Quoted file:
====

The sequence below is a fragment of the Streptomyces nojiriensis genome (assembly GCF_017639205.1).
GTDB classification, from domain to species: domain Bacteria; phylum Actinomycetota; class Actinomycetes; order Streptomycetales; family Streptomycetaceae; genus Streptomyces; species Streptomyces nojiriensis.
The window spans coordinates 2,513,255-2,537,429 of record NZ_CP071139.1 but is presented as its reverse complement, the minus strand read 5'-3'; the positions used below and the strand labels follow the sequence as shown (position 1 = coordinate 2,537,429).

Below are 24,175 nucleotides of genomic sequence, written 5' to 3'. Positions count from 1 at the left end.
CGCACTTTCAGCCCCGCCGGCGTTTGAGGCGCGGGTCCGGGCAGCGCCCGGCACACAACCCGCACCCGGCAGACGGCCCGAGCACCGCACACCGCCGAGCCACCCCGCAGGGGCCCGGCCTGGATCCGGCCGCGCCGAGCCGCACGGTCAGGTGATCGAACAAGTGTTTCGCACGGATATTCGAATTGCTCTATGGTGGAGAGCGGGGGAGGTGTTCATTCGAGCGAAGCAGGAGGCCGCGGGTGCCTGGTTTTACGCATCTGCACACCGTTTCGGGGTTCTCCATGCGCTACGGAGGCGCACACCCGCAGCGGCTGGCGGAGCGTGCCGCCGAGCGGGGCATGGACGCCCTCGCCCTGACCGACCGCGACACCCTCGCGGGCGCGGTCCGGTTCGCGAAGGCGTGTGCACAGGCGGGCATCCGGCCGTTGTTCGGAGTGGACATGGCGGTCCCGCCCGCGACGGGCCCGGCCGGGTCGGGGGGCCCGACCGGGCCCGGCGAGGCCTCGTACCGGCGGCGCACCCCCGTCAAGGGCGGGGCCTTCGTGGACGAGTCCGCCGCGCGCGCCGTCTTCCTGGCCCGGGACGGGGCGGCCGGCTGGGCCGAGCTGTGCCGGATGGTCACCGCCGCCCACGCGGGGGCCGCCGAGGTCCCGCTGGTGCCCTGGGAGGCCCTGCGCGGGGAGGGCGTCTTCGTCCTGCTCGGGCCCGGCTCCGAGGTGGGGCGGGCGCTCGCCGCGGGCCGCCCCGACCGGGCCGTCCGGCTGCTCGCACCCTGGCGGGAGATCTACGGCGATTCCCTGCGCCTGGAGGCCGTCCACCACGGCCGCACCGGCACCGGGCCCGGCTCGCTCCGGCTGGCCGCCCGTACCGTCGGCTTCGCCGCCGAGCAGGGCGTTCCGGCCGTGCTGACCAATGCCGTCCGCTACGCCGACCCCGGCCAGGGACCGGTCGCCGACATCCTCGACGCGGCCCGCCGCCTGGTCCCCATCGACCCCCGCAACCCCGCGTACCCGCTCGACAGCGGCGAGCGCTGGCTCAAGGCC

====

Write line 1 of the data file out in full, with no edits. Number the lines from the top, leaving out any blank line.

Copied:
The sequence below is a fragment of the Streptomyces nojiriensis genome (assembly GCF_017639205.1).